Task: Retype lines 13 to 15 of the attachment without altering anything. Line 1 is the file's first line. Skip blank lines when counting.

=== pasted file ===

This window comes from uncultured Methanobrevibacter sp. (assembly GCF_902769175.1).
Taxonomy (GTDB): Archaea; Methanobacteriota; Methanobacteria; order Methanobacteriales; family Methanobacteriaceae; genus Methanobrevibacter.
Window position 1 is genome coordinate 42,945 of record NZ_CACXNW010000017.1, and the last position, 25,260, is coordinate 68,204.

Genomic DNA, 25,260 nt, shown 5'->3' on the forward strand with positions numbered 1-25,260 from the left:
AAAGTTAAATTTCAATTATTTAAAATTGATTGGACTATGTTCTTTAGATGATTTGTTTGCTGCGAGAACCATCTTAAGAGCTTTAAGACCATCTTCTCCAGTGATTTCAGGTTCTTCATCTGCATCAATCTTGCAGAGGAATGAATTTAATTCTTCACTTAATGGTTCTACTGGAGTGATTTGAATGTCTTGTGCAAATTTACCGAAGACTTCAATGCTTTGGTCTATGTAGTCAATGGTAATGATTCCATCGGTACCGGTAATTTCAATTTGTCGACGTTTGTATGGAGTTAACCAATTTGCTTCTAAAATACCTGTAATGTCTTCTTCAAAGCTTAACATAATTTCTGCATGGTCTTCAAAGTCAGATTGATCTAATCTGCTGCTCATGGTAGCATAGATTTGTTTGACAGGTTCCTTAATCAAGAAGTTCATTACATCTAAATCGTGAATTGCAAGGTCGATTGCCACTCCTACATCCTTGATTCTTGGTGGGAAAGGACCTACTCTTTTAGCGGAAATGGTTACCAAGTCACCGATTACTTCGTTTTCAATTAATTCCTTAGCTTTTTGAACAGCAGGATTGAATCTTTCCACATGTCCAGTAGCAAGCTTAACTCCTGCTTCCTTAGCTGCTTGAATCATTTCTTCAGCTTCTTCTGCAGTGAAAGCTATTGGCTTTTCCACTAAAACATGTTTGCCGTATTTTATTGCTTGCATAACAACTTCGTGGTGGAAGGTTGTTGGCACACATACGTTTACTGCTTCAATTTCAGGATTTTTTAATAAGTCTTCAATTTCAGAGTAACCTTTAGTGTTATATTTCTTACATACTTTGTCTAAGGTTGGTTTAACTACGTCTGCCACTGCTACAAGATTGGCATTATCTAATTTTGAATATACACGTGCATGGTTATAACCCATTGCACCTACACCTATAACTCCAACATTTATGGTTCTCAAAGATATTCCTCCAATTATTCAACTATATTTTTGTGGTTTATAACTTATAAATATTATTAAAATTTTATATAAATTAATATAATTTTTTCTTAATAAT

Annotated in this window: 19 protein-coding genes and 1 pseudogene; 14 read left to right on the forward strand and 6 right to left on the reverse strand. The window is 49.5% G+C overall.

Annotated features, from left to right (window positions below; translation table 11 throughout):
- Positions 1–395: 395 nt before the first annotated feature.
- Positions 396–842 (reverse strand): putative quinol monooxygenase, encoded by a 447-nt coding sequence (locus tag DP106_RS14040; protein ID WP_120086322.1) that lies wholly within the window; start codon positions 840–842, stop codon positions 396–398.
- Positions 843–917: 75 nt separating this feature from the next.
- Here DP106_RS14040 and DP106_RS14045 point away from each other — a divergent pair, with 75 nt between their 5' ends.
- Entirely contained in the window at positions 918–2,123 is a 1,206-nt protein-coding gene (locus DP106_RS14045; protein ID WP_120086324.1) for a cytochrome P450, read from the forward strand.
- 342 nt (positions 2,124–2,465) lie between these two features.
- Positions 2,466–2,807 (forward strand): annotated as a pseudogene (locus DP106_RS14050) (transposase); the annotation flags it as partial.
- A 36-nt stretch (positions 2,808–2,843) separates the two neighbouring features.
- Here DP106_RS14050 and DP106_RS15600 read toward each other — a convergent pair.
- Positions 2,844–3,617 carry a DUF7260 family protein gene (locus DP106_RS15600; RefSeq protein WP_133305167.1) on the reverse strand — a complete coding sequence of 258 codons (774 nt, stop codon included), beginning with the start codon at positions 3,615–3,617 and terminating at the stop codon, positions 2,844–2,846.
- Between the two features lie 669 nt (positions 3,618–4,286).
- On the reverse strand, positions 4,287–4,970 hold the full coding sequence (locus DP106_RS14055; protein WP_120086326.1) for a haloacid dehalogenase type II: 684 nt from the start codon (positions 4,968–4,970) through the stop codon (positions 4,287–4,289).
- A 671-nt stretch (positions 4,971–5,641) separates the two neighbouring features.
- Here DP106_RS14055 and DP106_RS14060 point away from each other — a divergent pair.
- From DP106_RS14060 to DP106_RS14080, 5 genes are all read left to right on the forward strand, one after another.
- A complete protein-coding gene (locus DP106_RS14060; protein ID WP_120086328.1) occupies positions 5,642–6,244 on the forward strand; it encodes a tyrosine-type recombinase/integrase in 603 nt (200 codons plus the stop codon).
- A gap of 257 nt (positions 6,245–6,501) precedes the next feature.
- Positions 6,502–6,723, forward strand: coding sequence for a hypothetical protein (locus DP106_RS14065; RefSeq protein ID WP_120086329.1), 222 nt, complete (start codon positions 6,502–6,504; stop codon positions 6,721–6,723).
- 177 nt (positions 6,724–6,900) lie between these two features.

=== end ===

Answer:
- 342 nt (positions 2,124–2,465) lie between these two features.
- Positions 2,466–2,807 (forward strand): annotated as a pseudogene (locus DP106_RS14050) (transposase); the annotation flags it as partial.
- A 36-nt stretch (positions 2,808–2,843) separates the two neighbouring features.